Organic light-emitting diodes (OLEDs) can be used for TVs, computer displays, cell phones and PDAs. These multi-layered devices produce light by running an electrical current through a specially engineered host material into which light-producing phosphorescent molecules are embedded or “doped.”

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The technology also holds significant potential as a general area light source, creating the potential for lighting wallpaper and integration of lighting within furniture, equipment and building materials.
The white light envisioned for large-scale applications consists of red, green and blue light. Right now, however, OLEDs emit less light per area than point-source LEDs.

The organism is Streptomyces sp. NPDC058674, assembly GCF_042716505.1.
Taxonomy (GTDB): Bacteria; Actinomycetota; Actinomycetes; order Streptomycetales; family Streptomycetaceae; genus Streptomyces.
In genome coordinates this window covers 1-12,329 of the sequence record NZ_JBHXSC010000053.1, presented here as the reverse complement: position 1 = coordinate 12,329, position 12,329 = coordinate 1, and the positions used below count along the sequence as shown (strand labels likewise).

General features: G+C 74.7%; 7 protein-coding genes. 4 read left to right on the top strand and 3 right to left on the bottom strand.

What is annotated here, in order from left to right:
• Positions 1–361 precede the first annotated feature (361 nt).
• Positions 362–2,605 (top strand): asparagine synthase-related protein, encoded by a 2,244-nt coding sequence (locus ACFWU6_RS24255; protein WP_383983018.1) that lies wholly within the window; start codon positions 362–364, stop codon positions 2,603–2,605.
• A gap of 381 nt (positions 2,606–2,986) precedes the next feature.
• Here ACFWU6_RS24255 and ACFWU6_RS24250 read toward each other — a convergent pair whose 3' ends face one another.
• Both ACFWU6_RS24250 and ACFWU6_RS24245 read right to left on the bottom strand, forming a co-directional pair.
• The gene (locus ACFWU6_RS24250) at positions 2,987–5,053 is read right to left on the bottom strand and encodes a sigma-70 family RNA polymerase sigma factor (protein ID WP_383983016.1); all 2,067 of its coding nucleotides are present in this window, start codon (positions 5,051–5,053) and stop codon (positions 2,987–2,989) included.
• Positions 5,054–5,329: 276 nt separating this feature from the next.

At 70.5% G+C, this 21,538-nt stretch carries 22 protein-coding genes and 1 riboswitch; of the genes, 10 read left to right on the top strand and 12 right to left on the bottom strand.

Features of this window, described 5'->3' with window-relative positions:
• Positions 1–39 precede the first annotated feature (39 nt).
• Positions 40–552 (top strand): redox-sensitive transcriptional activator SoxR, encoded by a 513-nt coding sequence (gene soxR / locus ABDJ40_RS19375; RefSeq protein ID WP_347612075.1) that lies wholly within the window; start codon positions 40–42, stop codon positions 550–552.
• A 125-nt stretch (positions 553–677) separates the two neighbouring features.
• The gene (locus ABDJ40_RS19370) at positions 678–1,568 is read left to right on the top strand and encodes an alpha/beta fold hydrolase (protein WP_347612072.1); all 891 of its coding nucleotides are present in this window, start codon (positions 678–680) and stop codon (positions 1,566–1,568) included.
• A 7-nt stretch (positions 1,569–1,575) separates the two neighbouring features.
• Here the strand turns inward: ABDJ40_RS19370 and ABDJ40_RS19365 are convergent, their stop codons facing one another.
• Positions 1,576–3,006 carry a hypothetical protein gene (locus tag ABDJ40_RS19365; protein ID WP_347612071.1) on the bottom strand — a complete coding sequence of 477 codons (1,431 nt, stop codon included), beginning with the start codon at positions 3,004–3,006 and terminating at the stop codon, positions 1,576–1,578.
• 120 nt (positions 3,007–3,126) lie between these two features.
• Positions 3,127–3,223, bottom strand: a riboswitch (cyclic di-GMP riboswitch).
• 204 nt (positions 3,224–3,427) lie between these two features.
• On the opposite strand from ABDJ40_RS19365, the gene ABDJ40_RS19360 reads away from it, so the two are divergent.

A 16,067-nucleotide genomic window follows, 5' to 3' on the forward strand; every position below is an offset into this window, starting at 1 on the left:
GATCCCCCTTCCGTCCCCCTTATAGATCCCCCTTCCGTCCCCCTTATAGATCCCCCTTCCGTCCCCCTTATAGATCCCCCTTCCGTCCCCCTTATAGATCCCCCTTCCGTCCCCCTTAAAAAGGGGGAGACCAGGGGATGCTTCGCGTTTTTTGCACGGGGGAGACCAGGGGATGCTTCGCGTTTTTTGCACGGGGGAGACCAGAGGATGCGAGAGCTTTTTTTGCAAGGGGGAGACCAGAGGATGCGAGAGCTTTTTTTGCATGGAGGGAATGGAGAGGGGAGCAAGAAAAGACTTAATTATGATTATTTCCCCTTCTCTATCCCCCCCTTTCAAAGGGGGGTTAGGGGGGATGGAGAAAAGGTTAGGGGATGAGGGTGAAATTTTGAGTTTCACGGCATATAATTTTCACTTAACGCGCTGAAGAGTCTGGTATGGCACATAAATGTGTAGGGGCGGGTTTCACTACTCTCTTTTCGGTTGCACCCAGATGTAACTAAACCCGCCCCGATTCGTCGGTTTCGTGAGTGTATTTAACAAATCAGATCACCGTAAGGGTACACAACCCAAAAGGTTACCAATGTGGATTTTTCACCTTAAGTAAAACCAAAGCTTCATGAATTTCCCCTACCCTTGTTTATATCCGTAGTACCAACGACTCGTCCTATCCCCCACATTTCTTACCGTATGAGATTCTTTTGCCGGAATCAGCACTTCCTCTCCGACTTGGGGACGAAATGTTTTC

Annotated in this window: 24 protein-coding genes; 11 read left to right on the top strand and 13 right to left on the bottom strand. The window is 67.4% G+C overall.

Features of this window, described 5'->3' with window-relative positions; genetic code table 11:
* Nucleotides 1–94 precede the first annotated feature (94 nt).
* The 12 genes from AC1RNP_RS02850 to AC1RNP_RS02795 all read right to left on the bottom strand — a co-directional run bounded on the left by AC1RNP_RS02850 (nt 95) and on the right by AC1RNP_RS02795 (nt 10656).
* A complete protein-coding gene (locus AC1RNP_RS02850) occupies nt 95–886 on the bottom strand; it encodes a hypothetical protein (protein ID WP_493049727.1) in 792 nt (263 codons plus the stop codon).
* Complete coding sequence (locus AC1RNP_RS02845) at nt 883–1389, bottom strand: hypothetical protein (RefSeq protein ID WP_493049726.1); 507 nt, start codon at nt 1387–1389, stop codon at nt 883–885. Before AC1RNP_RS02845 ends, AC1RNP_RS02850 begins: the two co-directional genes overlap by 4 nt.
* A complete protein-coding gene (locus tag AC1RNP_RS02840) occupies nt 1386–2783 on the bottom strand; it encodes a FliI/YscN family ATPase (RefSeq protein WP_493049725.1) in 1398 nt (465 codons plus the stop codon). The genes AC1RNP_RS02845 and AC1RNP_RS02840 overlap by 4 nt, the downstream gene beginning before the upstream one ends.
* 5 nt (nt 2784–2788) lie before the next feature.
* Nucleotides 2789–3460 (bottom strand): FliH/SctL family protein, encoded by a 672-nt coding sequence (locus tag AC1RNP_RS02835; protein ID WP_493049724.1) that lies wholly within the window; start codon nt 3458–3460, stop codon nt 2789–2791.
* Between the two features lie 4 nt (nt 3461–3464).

“The weakest link in OLED research is the absence of an efficient, long-lasting blue light to accompany the red and green,” said Pacific Northwest National Laboratory scientist Asanga Padmaperuma. Development of better host materials to manage the flow of electricity through the device could help solve that problem.

Padmaperuma and his colleagues recently announced that they have designed, synthesized and tested new materials that improve the power efficiency of blue OLEDs by at least 25%, bringing us one step closer to the possibilities offered by OLED architectural lighting.

As my colleague Kevin Willmorth has told me numerous times, the Revolution is not about LEDs, it’s about solid-state lighting.